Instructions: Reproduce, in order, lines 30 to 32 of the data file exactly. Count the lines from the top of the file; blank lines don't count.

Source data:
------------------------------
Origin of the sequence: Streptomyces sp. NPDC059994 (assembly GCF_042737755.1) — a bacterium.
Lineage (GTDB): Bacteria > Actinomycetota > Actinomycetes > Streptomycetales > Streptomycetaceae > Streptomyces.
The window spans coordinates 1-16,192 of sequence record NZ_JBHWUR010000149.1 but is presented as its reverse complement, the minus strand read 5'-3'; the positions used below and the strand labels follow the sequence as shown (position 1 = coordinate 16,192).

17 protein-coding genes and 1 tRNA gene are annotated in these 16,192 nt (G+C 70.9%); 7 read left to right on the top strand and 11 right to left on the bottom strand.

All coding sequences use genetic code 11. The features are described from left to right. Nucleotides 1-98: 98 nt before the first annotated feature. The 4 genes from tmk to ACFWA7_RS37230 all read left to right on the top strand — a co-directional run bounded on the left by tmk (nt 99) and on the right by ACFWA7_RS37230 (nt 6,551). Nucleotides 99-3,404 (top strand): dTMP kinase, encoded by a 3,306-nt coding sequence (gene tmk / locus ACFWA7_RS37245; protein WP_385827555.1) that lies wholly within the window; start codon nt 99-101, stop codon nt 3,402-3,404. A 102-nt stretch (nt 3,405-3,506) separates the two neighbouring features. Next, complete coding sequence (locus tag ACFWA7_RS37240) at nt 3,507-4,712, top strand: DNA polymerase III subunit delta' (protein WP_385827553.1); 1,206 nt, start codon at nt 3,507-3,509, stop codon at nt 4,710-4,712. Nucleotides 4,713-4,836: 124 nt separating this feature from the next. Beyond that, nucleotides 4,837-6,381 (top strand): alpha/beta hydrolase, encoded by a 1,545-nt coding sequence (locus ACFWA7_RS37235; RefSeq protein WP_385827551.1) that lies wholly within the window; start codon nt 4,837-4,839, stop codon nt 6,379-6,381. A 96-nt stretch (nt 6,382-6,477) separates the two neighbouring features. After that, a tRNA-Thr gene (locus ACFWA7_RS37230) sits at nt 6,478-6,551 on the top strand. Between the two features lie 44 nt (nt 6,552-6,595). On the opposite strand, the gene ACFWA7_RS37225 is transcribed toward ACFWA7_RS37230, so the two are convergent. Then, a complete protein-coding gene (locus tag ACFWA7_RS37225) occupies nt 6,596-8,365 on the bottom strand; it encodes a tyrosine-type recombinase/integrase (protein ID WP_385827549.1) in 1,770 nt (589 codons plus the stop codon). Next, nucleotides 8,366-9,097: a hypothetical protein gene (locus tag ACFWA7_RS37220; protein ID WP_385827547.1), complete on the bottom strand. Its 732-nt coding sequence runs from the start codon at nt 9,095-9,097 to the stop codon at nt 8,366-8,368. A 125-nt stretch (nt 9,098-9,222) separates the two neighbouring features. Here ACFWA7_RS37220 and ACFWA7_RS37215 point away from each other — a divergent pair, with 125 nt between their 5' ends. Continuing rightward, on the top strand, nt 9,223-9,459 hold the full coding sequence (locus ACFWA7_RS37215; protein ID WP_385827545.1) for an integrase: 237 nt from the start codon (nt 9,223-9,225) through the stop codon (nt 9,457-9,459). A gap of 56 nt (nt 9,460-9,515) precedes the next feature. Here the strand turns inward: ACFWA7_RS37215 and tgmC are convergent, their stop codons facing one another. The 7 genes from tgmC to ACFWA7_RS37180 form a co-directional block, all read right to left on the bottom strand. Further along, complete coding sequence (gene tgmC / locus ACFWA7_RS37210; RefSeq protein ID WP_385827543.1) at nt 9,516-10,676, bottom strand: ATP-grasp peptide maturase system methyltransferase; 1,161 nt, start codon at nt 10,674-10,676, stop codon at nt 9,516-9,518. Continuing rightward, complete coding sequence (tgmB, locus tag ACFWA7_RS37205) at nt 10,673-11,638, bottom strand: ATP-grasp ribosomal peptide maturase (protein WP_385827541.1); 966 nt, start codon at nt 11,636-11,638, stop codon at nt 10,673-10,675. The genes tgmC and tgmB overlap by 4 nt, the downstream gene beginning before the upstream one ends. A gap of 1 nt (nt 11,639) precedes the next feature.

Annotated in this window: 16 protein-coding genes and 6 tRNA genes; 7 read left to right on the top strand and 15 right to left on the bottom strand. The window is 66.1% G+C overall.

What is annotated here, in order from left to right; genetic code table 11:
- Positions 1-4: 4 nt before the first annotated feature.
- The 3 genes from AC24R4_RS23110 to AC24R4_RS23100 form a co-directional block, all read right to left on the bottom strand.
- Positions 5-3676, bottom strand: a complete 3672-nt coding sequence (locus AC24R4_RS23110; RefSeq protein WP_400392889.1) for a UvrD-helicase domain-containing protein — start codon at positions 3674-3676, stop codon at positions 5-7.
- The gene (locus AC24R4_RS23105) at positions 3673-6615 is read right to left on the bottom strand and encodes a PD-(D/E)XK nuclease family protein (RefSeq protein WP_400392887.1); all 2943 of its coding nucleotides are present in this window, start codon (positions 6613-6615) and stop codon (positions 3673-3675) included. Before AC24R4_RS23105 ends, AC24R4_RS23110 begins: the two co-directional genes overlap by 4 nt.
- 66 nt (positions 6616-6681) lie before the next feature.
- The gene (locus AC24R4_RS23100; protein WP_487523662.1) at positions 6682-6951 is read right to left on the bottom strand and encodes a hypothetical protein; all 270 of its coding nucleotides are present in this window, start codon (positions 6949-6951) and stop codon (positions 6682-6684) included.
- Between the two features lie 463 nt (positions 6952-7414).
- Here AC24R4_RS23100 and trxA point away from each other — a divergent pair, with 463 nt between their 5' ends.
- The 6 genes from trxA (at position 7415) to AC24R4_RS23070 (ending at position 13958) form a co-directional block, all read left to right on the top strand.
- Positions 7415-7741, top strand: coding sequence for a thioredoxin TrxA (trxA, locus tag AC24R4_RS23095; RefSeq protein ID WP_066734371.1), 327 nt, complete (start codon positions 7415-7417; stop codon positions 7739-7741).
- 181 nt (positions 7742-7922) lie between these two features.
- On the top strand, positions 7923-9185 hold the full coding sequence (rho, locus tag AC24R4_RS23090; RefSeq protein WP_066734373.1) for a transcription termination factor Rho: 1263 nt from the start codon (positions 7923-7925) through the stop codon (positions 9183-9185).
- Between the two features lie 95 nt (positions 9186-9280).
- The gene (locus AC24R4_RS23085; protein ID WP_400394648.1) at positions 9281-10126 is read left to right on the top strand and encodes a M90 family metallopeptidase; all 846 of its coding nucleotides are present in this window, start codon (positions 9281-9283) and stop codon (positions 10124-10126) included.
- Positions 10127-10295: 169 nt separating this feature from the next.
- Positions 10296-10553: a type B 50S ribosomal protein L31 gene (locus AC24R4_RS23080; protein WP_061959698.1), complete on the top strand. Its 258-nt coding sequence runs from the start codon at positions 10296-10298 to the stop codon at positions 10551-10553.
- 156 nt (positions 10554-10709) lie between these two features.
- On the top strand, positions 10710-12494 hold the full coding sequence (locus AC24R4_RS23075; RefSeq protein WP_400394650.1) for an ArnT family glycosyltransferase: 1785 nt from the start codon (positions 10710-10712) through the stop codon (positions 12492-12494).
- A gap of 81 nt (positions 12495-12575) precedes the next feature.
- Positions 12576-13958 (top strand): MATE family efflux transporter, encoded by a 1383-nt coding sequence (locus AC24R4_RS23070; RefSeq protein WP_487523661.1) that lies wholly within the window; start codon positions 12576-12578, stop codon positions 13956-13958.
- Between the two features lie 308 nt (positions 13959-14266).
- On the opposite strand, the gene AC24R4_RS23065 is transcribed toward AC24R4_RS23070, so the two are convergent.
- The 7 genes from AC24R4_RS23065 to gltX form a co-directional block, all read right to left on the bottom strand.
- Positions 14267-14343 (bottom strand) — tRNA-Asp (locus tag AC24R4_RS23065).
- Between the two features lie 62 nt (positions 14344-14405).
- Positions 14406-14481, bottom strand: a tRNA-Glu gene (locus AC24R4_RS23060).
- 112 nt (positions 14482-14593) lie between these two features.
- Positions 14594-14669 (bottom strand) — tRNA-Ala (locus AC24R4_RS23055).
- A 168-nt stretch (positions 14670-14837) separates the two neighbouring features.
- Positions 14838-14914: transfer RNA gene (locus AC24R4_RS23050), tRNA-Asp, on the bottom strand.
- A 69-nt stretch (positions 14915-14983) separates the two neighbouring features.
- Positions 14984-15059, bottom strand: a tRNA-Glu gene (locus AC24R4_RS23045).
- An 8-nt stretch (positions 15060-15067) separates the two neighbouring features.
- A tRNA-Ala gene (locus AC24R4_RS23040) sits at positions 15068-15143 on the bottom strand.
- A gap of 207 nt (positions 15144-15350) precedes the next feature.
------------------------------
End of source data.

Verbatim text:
- The 7 genes from AC24R4_RS23065 to gltX form a co-directional block, all read right to left on the bottom strand.
- Positions 14267-14343 (bottom strand) — tRNA-Asp (locus tag AC24R4_RS23065).
- Between the two features lie 62 nt (positions 14344-14405).